Geography of Burkina Faso


Terrain shapes and bedrock

According to COUNTRYAAH, Burkina Faso is dominated by an upland plateau that slopes slightly to the south and is covered in most places by lateritic soils or sandy soils. In the north and northeast, occasional boulders rise above the sandy surroundings. In the southeastern and western parts of the country, the bedrock is covered by younger sandstones.

At the border with Benin in the southeast there are large swamp areas. Burkina Faso is drained south by the rivers Mouhoun, Nazinon and Nakambe (Black Volta, Red Volta and White Volta), which in many places have cut deep into the bedrock as canyon valleys.


The climate is sunny, hot and dry, but with significant seasonal variations. Generally, there are three seasons: a dry and chilly period from November to March, a hot period in April and May when the temperature can go up to 40 °C and a rainier season from June to October. The annual rainfall amounts to about 1,000 mm in the south but decreases rapidly northwards, so that the northernmost parts of the country get less than 250 mm, ie. on the border of pure desert climate.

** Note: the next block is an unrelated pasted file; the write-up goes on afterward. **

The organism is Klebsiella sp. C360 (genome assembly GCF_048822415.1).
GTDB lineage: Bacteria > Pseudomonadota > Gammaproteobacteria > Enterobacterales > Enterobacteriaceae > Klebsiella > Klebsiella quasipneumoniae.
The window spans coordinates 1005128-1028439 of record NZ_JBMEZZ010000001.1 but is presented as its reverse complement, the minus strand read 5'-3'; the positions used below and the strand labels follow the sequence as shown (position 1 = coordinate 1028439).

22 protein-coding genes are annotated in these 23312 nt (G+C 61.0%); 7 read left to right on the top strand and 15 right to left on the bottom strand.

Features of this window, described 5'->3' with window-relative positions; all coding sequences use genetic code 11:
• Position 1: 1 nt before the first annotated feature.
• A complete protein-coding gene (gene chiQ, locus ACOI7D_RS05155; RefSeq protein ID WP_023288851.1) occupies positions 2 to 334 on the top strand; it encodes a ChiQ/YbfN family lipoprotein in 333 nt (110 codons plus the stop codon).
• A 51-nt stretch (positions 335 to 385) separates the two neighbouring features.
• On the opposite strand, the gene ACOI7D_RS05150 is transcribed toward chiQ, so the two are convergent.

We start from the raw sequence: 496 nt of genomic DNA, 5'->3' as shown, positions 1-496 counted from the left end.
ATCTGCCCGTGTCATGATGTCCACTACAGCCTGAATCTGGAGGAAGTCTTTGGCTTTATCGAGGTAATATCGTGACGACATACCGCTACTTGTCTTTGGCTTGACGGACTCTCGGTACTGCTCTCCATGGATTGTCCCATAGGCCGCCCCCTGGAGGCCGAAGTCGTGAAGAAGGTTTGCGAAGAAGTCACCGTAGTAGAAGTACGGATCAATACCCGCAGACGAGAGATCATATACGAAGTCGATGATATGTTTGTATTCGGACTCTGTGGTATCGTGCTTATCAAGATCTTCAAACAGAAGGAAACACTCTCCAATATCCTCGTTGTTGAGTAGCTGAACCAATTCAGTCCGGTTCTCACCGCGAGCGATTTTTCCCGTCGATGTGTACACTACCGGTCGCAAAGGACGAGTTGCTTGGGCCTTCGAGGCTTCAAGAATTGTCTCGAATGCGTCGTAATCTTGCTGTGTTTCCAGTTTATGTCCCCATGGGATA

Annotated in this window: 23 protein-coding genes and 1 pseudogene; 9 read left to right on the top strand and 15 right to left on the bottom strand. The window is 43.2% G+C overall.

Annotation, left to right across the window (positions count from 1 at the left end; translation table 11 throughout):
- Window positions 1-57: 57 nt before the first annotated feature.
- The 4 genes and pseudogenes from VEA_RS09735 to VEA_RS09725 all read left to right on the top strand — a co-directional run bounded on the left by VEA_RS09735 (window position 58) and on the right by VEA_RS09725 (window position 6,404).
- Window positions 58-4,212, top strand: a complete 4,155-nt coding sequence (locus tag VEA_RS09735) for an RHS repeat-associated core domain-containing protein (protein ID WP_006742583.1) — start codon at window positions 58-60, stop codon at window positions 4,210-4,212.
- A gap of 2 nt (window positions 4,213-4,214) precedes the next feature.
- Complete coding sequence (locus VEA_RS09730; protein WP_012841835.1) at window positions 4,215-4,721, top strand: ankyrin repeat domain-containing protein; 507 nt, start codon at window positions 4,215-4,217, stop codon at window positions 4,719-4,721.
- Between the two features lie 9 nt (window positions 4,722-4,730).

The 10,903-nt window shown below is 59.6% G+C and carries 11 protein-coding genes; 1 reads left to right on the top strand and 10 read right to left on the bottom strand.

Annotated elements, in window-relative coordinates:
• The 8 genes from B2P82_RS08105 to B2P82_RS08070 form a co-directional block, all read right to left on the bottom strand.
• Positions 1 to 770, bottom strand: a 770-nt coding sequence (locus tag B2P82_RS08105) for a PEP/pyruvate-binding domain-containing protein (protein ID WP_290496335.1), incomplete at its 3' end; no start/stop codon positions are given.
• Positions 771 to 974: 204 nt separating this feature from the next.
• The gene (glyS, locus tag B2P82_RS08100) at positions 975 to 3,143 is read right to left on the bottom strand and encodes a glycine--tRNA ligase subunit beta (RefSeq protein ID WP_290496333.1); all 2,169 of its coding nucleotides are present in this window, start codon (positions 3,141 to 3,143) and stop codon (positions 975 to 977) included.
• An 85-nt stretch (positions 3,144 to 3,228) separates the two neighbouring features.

Plant-and animal life

Burkina Faso Wildlife

Northern Burkina Faso is covered by grass sands that during the dry season become semi-desert. Here you will find tamarisk, ephedra and grass like Ariʹstida. Towards the south follows bush and thorns water, then tree saws with, among other things. acacias, Isoberliʹnia (the pea family) and Combreʹtum species. Along the rivers are gallery forests with richer plant and animal life. On floodplains with permanent water in the southwest, the plant life is rich. A total of 1,100 species of flowering plants have been noted.

There are about 150 species of mammals and 335 species of nesting birds. The savannas include cow antelope, African buffalo, leopard and lion. African elephant and giraffe are rare, while red-tailed gazelle (Gazeʹlla ruʹfifrons) is relatively common even in close proximity. There are three species of monkeys, among others. green markatta, and in the rivers are hippos and nil crocodiles (both rare). Bird life is rich with, among other things, stairs, flying chickens and, in the wetland areas, herons and wintering ducks.

Nature conservation

Burkina Faso had three national parks in 2010: Kabore-Tambi southeast of Ouagadougou, Deux Balés south of Koudougou with savannah and gallery forests, and the Burkinian section of the large park “W”, a tree saw with lions, elephants and antelopes. In addition, there were nine major reserves.